“Blanket suspicion” of the Muslim community is promoted by our law enforcement agencies under the guise of “security.” They will go to the extent of fake “converting,” without a thought or care for the repercussions this has on Muslims. Muslims will now be wary of converts and others who come to their communities.
Sadly too many Americans think life is like an episode of 24 or Homeland and sadly do not care because it is not happening to them. Maybe a web page should be made posting pictures and profiles of these undercover agents so that Muslim communities can be aware of their aggressive attempts at entrapment before it happens.
On the leafy Midwood campus of Brooklyn College, a lecture at the school’s Islamic Society had just ended when a woman stood up and asked to take the Shahada, the Muslim testimony of faith.
Nobody knew the woman with light skin and dark hair, who appeared to be in her twenties. In a voice that lilted up at the end of each sentence, she began professing her new beliefs. “Melike Ser” or “Mel,” was not a student and had no apparent connections to the school, but the students embraced her anyway, excited about her conversion.
This past April, four years after Mel’s public act of faith, two Queens residents, Noelle Velentzas and Asia Siddiqui, were arrested and charged with allegedly planning to build a bomb. The US Justice Department issued a release stating that the women were linked to members of al-Qaeda in the Arabian Peninsula and the Islamic State, and revealed that a Detective from the NYPD’s Intelligence Bureau was heavily involved in bringing the women to justice.
Among the ISO members, some of whom ran in the same social circles as Velentzas and Siddiqui, the arrests set off a chain of frantic text messages, phone calls, and Facebook posts: “Mel” wasn’t “Mel.” She was an undercover cop.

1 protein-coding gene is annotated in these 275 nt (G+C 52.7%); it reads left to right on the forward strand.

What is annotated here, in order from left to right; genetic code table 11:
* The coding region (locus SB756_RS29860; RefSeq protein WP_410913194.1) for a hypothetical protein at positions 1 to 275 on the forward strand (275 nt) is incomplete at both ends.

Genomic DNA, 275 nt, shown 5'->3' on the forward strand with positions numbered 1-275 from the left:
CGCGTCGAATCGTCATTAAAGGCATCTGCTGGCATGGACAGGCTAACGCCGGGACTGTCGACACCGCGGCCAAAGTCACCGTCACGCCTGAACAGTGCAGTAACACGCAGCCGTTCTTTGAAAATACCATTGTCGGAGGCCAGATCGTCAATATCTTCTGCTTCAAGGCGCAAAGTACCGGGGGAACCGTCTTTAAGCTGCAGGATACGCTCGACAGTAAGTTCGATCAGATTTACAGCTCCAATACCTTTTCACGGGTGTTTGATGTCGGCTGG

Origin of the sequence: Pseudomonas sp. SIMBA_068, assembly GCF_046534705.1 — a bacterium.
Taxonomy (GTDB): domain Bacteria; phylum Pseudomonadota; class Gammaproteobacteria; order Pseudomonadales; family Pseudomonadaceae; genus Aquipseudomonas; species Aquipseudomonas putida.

Three Brooklyn College graduates who had been close to the undercover officer told Gothamist of the intimate ties she developed with Muslim students, her presence during some of the most private moments of their lives, and the fear they endured when they learned her true identity.
“I felt violated,” said Jehan, 30, who met Mel years ago in the Brooklyn College ISO prayer room. (At their request, Gothamist has used pseudonyms for all the women interviewed.)
“You trust someone, you talk to them. And they were just gathering information about your community.”
While little is known about the case against Velentzas and Siddiqui, including how and why the NYPD came to involve an undercover officer in the alleged plot, it appears that Mel made an aggressive effort to befriend and surveil law-abiding Muslims years before she ever met her alleged targets, and did so at least up until December of 2014, eight months after the de Blasio administration pledged to stop the NYPD’s blanket surveillance of innocent Muslims.
“Muslim New Yorkers are still fighting for basic human rights,” the Mayor said at a Ramadan dinnerat Gracie Mansion in July of last year. “We recently shut down the Demographics Unit at NYPD, which conducted surveillance on Muslim New Yorkers. Because it’s unfair to single out people on the sole basis of their religion.”
Two individuals with close knowledge of Velentzas and Siddiqui’s case confirmed that Mel is the undercover officer identified in the criminal complaint.
Ramzi Kassem is a professor at CUNY School of Law and also directs the school’s Creating Law Enforcement Accountability & Responsibility (CLEAR) project, which provides legal advice to New Yorkers affected by counterterrorism practices.
“For an undercover to be seeded in a community for that long without a specific target raises some deeply troubling questions about the direction of policing in our city,” he said. “Casting blanket suspicion on entire communities does not square with most New Yorkers’ understanding of the police’s role in our democratic and open society.”